Looking for a Fido-friendly place to stay in Florida’s Tate’s Hell National Forest? Well look no fur-ther than Rock Landing Campground! That’s if you two are willing to "ruff" it a bit, of course -- Rock Landing doesn’t have any showers, electricity or RV hookups.
But if you’re looking for a true wilderness experience, you’re in luck! Tate’s Hell features some of the most striking scenery that this part of Florida has to offer, varying from swamp to scrubland to tropical forest, and it’s both sandwiched between the Apalachicola and Ochlockonee rivers and threaded with the creeks and streams that feed both bodies of water. There’s a $2 fee to enter the forest, and sites will set you back $9.17. Since there are only three sites at Rock Landing, it’s best to book early.
Speaking of wilderness experiences, hopefully you’ll have a far better one than the forest’s namesake. Sick of having his livestock menaced by local panthers, Cebe Tate headed off into the forest in 1875 with nothing but a shotgun, his hunting dogs, and a heart full of rage. He wandered for a week, before getting bitten by a snake. Half-mad and close to death, the farmer fell out of the forest and uttered the words, "My name is Cebe Tate, and I’ve just come from hell," before expiring.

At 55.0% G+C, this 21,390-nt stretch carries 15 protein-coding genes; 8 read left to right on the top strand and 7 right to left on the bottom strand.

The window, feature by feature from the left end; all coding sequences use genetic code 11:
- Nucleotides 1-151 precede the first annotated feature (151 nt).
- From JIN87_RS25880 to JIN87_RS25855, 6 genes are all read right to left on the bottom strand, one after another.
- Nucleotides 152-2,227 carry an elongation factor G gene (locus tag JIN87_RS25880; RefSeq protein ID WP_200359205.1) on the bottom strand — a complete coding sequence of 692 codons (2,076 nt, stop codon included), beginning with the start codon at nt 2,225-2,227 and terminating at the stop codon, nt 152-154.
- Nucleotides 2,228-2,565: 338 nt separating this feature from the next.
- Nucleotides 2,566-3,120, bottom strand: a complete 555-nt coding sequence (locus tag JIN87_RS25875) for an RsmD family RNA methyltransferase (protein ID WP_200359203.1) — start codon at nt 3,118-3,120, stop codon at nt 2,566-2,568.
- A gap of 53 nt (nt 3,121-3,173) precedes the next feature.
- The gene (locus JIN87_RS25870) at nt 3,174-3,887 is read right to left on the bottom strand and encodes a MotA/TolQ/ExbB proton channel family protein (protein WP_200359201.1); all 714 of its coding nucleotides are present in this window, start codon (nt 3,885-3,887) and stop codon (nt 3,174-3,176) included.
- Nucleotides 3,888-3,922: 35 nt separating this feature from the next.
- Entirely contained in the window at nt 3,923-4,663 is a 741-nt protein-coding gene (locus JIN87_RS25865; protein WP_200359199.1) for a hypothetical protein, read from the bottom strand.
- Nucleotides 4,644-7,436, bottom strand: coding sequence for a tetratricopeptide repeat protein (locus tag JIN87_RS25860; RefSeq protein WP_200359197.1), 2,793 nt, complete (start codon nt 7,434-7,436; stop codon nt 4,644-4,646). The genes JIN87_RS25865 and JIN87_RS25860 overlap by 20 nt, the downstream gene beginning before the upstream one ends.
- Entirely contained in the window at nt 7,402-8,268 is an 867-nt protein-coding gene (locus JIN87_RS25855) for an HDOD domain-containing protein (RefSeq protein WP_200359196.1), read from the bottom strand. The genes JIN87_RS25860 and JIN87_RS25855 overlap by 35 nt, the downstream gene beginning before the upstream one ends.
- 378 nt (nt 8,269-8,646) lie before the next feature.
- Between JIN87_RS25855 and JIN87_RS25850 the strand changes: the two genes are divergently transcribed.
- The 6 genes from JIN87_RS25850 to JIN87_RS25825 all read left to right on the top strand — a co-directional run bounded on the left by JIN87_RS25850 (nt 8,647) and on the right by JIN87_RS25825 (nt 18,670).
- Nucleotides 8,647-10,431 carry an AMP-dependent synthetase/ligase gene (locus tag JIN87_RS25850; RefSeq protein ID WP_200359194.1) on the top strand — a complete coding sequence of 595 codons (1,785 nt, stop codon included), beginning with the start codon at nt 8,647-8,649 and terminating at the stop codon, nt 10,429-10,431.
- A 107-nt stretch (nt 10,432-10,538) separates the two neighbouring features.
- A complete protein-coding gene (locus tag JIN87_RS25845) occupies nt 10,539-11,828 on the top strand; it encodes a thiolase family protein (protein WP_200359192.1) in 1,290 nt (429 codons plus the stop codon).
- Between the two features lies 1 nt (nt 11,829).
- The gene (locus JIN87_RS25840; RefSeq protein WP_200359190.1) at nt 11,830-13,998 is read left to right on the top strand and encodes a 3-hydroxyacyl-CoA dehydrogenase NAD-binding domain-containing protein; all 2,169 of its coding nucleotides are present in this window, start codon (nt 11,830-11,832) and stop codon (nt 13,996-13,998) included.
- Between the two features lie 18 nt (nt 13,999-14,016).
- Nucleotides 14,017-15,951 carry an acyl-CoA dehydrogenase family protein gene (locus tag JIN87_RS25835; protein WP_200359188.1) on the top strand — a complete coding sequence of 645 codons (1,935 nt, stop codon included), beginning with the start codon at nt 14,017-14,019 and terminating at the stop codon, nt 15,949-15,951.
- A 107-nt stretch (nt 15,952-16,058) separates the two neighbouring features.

Take plenty of water and provisions, look out for wildlife, and you two should be fine.
You and your buddy are sure to sniff out something to do in the surrounding area! Keen anglers will be glad to know that the nearby Crooked River is a furrific spot to cast a line. If you enjoy birding, you might think you’ve died and gone to heaven! Tate’s Hell is on the Florida Birding Trail, and native species include grasshopper sparrows, kites, and little blue herons.
Hound-dog hikers won’t have to look hard to find entertainment, either. The 9-mile High Bluffs Coastal Trail is well worth a wander, meandering past dwarf cypress and native scrub plants. The mint and rosemary along the route make it so that this trail even smells good! There’s not much shade though, so take precautions.
WiFi isn’t available at Rock Landing, and cellular service varies from network to network. Fires are permitted, but unfortunately, there’s no drinking water on-site. Remember to bring waste bags for your four-pawed pal, and have a pawesome time!